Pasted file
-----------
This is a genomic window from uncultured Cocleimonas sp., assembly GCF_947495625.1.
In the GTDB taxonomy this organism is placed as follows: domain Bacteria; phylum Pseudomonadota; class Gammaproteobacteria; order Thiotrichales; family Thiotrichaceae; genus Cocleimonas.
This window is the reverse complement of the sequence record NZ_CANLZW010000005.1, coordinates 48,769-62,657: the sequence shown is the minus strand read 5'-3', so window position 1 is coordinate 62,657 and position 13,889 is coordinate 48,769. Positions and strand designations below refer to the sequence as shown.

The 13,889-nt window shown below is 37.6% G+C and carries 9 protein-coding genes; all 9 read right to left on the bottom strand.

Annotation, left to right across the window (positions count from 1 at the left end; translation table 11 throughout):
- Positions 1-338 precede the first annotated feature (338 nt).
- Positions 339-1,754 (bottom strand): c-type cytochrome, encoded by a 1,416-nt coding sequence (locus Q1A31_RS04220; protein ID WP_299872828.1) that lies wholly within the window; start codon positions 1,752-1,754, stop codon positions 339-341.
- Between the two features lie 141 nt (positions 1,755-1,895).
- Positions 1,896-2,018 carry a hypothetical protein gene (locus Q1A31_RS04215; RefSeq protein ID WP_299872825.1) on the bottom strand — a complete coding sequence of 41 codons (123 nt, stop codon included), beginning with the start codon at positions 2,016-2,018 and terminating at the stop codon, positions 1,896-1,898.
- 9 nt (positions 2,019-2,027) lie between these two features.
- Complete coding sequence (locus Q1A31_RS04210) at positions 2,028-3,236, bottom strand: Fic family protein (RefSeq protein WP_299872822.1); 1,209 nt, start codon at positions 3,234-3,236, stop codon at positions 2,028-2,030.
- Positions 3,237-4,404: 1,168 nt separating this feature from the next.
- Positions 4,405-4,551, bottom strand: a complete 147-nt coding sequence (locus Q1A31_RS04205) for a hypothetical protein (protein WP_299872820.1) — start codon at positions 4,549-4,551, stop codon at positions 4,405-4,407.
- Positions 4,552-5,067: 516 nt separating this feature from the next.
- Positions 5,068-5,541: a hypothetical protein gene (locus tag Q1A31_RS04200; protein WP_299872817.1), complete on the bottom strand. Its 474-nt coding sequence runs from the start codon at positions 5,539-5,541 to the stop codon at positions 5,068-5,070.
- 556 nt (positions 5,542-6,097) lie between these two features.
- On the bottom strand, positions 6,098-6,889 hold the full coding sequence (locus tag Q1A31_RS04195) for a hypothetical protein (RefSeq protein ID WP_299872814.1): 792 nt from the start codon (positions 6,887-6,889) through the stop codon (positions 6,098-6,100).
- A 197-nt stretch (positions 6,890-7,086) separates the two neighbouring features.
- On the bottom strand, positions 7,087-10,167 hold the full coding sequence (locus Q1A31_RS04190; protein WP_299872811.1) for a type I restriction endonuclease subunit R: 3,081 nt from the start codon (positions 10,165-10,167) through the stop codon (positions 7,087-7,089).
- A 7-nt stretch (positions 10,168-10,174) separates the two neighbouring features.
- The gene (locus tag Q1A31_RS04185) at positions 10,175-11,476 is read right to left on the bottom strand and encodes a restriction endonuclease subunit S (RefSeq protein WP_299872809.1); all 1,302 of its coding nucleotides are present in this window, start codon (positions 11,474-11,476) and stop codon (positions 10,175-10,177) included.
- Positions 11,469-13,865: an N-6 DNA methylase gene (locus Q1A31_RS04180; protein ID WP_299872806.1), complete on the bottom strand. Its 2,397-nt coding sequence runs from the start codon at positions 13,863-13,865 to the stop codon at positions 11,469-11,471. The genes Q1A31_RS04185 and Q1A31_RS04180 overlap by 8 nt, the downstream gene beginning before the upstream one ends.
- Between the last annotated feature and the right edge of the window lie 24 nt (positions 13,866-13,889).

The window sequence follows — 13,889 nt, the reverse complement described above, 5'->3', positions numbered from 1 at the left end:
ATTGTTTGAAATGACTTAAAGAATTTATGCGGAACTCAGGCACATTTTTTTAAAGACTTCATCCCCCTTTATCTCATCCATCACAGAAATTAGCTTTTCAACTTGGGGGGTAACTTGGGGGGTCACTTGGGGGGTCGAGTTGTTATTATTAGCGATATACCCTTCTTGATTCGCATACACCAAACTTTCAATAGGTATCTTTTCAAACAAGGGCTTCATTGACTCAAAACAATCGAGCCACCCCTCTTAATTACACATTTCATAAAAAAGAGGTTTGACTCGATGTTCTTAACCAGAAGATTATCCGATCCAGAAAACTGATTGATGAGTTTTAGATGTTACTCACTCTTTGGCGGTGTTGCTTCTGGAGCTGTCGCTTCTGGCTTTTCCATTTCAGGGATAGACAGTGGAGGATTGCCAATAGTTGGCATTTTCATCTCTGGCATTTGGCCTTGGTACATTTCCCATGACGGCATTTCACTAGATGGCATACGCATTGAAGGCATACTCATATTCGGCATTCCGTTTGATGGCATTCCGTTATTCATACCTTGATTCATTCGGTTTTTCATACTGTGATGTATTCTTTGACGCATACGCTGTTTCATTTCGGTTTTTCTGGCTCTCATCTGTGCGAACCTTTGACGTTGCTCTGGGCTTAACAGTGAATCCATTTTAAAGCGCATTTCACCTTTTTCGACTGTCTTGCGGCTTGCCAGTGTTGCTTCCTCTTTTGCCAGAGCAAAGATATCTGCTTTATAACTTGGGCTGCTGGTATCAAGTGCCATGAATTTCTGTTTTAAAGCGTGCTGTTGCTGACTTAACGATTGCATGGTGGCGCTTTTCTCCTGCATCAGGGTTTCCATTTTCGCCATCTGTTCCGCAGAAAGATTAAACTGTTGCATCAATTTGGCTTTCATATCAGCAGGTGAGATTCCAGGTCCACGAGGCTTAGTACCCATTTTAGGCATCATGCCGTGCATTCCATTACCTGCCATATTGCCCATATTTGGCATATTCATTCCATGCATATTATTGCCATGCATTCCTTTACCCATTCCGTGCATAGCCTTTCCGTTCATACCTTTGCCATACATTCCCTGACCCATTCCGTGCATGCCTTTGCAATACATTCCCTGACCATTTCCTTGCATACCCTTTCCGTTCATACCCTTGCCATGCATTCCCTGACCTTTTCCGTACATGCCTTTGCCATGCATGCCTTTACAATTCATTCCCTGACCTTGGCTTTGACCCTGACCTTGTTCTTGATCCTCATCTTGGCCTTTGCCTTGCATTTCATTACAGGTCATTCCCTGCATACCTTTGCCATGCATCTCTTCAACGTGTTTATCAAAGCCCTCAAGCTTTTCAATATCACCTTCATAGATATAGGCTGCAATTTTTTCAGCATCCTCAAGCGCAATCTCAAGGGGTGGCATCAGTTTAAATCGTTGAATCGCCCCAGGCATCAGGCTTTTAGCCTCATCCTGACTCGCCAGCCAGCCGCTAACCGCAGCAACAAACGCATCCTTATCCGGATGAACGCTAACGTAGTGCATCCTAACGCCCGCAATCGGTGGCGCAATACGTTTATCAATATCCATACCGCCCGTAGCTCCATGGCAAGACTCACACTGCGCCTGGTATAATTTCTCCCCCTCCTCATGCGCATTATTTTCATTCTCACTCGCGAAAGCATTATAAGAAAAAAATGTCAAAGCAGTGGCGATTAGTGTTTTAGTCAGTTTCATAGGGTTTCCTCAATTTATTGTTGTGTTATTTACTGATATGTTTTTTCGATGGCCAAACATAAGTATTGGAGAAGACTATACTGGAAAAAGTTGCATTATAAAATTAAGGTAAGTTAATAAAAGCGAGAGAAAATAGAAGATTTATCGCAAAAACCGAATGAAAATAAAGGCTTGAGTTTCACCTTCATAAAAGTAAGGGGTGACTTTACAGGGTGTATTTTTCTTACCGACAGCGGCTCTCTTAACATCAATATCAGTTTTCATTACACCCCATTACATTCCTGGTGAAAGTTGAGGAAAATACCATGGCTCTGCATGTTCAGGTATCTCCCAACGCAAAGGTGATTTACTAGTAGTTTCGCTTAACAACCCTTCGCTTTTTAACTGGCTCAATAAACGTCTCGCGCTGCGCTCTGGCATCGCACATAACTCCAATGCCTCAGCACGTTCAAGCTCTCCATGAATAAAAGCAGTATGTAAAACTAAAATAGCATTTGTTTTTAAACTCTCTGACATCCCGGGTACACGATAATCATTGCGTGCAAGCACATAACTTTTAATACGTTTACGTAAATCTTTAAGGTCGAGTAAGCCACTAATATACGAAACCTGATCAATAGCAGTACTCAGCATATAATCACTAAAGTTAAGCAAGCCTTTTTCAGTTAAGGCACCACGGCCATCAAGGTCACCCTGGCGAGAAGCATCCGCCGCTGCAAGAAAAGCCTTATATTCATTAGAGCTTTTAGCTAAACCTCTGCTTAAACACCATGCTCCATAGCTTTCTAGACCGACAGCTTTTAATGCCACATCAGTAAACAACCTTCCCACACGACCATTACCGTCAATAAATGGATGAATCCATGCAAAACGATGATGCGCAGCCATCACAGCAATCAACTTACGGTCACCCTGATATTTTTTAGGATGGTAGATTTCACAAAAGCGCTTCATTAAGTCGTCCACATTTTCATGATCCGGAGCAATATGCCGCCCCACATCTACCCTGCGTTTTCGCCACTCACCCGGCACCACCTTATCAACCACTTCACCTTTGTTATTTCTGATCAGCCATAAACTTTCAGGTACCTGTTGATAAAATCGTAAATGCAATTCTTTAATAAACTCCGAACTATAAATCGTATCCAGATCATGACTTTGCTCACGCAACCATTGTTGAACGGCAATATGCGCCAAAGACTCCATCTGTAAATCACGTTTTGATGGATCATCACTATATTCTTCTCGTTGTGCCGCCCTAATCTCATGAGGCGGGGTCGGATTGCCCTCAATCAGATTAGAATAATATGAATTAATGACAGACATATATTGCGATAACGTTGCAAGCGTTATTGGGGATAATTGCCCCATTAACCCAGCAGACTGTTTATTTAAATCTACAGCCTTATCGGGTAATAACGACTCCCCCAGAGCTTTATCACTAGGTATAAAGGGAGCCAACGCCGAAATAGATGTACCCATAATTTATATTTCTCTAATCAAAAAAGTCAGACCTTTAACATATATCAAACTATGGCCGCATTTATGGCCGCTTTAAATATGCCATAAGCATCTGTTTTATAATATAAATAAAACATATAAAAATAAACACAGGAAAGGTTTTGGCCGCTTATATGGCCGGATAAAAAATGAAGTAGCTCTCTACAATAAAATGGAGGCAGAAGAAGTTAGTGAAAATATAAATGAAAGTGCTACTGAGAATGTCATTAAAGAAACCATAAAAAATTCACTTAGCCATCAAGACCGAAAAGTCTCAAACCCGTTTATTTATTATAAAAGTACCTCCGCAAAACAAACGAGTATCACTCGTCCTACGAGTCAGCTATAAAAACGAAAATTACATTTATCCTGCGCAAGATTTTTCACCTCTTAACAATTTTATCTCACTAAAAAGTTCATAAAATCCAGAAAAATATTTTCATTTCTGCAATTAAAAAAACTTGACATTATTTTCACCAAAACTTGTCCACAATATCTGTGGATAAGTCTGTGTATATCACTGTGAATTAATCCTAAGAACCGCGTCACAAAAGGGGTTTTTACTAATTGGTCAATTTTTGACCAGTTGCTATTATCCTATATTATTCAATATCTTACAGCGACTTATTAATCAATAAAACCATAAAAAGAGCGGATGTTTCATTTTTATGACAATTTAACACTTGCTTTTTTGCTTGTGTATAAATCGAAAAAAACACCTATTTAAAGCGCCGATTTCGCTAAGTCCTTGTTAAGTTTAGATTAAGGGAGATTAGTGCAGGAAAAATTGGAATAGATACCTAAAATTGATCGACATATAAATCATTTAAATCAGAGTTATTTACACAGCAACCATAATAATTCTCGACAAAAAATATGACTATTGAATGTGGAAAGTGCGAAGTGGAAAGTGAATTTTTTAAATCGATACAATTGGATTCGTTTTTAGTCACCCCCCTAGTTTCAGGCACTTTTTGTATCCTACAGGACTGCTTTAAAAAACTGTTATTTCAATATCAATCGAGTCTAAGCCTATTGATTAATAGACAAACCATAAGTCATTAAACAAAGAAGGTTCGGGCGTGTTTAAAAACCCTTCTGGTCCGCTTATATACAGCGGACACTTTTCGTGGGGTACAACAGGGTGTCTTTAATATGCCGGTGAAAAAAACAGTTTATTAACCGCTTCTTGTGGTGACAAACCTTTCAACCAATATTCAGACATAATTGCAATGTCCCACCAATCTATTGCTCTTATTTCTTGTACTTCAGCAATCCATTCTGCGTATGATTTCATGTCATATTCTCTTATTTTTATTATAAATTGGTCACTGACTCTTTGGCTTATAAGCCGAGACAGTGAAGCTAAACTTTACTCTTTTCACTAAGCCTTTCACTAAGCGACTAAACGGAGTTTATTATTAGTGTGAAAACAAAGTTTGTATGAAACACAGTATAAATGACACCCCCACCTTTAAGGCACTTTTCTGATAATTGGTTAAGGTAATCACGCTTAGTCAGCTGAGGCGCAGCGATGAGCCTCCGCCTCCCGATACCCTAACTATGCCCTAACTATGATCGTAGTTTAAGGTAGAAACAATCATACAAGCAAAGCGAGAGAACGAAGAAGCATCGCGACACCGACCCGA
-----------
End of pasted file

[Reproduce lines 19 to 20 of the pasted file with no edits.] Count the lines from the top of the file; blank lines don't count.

- On the bottom strand, positions 7,087-10,167 hold the full coding sequence (locus Q1A31_RS04190; protein WP_299872811.1) for a type I restriction endonuclease subunit R: 3,081 nt from the start codon (positions 10,165-10,167) through the stop codon (positions 7,087-7,089).
- A 7-nt stretch (positions 10,168-10,174) separates the two neighbouring features.